Interpretive Resource

Overview: Lautrec's Equestrian (At the Circus Fernando)

Read about Toulouse-Lautrec's psychologically charged painting of performers at a Parisian circus.

Art Institute of Chicago. Master Paintings in The Art Institute of Chicago. The Art Institute of Chicago, 1999, p. 61.

Born into a noble family and disabled since childhood, Henri de Toulouse-Lautrec turned away from his birthright and sought companionship and excitement in the bawdy nightlife of Paris, of which the Circus Fernando was a prime attraction. The Circus Fernando inspired a number of other French painters: Degas, Renoir, Seurat, and later Fernand Léger depicted the famous attraction. With its thin, rapid lines, Equestrienne (At the Circus Fernando) has the spontaneous quality of a drawing, connecting it with Toulouse-Lautrec’s involvement with graphic art.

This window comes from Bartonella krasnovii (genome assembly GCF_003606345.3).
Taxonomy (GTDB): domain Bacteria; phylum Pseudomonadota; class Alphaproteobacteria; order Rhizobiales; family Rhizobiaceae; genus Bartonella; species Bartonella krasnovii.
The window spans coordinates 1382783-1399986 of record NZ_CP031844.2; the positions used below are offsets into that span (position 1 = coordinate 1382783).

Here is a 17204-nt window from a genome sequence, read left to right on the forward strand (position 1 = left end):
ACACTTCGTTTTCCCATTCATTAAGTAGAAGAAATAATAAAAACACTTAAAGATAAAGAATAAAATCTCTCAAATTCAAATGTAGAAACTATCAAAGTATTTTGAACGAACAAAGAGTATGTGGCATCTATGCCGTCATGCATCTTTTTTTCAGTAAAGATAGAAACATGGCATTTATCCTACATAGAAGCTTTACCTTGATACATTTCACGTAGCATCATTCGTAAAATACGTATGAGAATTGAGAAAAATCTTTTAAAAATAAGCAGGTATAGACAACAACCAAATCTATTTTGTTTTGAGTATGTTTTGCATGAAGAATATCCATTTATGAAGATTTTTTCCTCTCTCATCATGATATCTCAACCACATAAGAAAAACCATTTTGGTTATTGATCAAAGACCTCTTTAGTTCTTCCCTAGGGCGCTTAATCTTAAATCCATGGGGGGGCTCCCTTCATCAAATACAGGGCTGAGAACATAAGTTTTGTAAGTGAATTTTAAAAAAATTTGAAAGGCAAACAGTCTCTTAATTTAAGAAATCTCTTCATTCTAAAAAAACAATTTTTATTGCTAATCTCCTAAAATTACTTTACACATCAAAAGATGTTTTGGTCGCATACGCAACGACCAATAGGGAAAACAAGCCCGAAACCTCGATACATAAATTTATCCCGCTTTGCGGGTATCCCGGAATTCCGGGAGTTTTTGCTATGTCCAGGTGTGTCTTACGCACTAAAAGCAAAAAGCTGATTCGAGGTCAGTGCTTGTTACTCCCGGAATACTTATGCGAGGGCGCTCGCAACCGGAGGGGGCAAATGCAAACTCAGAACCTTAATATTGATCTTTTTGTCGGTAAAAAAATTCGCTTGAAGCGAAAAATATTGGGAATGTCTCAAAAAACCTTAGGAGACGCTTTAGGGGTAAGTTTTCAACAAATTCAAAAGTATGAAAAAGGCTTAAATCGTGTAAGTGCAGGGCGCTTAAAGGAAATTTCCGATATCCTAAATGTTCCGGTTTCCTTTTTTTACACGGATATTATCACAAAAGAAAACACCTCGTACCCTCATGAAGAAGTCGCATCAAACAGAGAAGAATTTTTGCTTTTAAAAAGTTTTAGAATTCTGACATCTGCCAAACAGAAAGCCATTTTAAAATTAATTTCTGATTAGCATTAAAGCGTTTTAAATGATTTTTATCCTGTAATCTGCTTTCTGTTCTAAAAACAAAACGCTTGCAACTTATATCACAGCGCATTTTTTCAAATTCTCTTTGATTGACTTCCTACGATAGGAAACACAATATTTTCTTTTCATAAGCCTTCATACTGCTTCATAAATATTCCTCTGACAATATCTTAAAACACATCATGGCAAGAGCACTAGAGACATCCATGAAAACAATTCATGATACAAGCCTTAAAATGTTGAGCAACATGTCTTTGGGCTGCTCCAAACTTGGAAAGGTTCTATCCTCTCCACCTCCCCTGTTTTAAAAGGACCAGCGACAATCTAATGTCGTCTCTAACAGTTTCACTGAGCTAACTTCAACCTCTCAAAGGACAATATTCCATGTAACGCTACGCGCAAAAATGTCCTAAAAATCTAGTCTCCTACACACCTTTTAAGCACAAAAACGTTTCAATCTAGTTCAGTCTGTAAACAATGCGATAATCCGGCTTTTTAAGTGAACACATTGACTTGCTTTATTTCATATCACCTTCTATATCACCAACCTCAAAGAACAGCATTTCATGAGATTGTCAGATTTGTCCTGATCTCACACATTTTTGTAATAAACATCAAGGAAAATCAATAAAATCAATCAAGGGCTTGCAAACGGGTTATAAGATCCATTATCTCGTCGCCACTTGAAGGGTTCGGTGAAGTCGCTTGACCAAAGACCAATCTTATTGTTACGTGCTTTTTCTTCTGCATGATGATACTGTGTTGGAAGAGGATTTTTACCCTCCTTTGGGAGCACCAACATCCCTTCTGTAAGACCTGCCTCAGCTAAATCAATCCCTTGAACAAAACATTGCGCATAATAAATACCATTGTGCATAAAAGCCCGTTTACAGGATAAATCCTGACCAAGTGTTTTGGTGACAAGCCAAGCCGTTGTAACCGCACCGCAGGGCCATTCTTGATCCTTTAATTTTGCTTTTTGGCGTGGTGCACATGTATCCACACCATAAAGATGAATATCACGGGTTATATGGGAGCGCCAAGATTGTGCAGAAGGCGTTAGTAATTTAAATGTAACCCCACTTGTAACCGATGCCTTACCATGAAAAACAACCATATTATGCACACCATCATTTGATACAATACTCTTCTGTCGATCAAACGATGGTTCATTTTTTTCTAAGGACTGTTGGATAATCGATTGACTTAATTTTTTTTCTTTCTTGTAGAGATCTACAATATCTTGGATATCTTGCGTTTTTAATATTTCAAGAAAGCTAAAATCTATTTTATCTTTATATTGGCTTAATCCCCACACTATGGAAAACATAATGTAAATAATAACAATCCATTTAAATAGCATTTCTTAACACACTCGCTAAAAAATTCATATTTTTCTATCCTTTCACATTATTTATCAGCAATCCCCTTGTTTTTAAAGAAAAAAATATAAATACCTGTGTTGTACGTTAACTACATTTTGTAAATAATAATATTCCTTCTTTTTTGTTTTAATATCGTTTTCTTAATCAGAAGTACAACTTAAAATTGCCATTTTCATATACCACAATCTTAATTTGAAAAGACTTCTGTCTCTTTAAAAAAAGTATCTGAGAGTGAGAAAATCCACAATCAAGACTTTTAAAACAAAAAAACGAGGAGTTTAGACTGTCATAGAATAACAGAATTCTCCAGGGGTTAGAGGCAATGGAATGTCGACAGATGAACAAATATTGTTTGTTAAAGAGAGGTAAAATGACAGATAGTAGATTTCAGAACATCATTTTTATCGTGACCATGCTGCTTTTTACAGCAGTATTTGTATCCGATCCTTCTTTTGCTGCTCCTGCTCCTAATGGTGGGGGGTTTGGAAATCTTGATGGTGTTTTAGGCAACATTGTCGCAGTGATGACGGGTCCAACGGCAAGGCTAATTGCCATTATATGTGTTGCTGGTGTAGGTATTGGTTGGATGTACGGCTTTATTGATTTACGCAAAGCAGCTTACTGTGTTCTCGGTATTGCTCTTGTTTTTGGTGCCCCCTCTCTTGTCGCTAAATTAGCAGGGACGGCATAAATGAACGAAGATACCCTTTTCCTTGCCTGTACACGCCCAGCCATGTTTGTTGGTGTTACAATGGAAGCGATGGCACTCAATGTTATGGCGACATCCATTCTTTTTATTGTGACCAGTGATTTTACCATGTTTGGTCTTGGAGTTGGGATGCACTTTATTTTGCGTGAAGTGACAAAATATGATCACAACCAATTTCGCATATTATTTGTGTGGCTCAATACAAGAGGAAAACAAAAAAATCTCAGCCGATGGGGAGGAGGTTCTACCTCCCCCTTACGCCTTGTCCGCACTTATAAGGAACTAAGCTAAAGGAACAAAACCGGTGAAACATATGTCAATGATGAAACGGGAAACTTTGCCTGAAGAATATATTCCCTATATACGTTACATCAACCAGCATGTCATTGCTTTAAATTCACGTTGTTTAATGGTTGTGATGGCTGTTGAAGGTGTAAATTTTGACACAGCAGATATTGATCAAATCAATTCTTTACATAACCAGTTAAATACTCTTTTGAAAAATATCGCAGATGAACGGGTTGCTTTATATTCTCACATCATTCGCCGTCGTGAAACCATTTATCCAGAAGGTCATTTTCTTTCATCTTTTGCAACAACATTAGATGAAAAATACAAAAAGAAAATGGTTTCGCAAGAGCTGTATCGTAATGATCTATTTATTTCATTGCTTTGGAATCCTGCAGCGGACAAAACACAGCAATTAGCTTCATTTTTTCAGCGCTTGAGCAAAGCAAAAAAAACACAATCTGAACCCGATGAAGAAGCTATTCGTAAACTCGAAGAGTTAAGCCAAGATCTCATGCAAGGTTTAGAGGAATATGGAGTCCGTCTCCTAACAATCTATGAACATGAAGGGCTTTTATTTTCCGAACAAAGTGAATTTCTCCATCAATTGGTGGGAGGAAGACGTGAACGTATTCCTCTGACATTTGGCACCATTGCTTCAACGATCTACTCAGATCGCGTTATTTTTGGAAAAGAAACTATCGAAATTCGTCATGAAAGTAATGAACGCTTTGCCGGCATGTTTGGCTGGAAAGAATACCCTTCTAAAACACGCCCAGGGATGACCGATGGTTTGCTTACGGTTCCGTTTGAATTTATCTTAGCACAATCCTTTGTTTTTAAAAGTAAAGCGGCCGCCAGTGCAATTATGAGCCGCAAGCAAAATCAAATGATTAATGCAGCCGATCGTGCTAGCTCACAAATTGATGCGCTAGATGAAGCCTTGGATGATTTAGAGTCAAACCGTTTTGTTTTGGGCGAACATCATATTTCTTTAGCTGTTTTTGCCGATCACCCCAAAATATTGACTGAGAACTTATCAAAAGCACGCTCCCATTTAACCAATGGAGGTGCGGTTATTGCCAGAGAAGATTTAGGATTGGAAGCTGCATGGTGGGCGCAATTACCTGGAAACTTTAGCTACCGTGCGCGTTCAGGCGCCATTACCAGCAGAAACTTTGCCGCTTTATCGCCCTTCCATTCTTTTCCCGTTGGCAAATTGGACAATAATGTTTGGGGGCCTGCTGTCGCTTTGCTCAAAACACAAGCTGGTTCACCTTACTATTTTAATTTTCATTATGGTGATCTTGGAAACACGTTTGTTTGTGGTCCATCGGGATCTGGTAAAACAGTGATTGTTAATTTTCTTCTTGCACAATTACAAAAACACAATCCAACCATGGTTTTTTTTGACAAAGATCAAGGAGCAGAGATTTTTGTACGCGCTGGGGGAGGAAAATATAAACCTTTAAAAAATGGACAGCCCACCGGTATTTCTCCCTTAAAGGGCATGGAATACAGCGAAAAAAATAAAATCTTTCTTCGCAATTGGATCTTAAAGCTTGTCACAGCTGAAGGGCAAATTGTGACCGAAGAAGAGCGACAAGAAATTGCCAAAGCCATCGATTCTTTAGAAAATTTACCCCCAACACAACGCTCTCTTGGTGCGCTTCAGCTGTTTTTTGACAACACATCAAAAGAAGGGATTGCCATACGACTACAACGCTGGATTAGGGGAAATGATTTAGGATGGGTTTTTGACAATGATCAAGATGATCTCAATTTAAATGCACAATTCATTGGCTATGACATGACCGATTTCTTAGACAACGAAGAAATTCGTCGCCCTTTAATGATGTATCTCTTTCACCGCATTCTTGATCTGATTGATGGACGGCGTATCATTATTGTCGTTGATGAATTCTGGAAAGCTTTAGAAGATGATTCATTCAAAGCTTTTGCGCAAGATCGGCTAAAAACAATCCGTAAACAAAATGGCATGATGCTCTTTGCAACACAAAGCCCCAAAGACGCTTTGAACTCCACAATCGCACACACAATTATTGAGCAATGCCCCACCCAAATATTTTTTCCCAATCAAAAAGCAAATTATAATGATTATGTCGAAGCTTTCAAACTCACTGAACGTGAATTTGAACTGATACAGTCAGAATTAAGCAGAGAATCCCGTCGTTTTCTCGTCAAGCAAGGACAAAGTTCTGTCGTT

The artist was also inspired by compositional aspects of Japanese prints and photography, interests apparent in this work: for example the center of the image is empty, and the picture is instead structured around the sweeping arc of the ring. This curve is repeated continually throughout the scene: in the powerful haunches of the circus horse, the ring and gallery, the billowing trousers of a clown at the top of the picture, and most prominently in the extraordinary aquiline profile of the ringmaster himself. This menacing figure is linked by the whip in his hand and by his penetrating gaze to the rider, who, from her perch atop the horse, glances over her shoulder at him, creating a sense of tension. Isolated against the pale ground of the circus ring and striding forward, the ringmaster clearly dominates the scene both psychologically and visually.

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